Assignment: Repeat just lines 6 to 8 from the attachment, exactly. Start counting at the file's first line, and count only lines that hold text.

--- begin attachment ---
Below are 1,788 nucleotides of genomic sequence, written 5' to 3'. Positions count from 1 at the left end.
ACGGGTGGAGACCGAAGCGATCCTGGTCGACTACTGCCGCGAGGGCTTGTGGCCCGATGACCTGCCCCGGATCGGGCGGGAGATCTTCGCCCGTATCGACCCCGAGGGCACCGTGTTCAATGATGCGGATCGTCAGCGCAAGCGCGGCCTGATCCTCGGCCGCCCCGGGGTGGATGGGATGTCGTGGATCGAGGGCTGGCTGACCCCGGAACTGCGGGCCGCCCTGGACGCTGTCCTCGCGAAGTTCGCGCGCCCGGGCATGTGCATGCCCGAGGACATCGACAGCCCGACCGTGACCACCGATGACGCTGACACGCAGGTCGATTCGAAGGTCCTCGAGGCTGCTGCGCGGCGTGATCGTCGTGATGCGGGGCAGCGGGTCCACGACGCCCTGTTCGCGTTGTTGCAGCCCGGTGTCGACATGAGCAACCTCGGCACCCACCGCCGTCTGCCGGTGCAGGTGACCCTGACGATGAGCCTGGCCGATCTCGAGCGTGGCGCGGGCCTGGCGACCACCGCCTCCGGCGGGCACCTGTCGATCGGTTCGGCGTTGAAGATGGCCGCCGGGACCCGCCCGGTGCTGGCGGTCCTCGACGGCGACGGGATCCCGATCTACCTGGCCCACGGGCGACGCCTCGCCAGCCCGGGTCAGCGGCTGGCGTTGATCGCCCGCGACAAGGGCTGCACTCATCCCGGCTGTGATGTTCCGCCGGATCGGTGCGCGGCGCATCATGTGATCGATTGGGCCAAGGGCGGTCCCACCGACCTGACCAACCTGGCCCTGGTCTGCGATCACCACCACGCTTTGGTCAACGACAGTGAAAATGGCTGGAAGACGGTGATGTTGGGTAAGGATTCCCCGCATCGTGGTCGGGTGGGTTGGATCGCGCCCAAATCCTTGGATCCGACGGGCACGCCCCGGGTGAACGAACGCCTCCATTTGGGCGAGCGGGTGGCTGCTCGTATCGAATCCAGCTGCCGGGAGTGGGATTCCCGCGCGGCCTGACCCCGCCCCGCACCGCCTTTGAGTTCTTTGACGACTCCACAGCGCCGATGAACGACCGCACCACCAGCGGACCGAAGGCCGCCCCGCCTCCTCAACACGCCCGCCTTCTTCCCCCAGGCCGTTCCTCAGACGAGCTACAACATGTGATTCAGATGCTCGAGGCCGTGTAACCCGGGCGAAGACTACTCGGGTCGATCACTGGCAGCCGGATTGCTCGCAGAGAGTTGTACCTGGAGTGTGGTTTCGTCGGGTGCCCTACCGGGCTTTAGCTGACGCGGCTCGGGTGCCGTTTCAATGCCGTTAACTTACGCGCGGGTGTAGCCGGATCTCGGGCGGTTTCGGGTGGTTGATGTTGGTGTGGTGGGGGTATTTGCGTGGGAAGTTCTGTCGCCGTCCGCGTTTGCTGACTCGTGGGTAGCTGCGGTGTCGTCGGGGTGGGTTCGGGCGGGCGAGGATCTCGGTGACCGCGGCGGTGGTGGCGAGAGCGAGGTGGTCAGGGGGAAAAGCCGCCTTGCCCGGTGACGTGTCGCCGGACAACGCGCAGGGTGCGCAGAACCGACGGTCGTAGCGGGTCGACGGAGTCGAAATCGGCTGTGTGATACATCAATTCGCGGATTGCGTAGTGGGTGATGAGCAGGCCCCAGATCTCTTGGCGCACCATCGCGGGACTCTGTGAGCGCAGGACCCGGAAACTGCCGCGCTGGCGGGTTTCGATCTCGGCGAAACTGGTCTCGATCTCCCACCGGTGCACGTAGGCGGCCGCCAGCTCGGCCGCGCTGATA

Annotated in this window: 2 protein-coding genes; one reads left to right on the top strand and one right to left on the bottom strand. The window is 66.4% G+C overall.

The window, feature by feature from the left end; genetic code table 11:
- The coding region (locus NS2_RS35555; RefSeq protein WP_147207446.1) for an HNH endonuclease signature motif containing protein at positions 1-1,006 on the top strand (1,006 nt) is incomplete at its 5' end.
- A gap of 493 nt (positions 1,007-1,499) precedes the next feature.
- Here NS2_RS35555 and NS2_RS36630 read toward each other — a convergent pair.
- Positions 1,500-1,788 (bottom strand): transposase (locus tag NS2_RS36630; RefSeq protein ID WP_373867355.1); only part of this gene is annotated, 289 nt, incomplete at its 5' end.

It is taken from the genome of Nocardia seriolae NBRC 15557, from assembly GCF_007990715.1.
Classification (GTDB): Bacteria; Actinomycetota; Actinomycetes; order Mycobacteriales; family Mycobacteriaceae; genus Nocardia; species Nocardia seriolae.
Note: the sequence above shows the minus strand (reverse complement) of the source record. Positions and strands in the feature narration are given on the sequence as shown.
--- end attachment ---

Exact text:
- A gap of 493 nt (positions 1,007-1,499) precedes the next feature.
- Here NS2_RS35555 and NS2_RS36630 read toward each other — a convergent pair.
- Positions 1,500-1,788 (bottom strand): transposase (locus tag NS2_RS36630; RefSeq protein ID WP_373867355.1); only part of this gene is annotated, 289 nt, incomplete at its 5' end.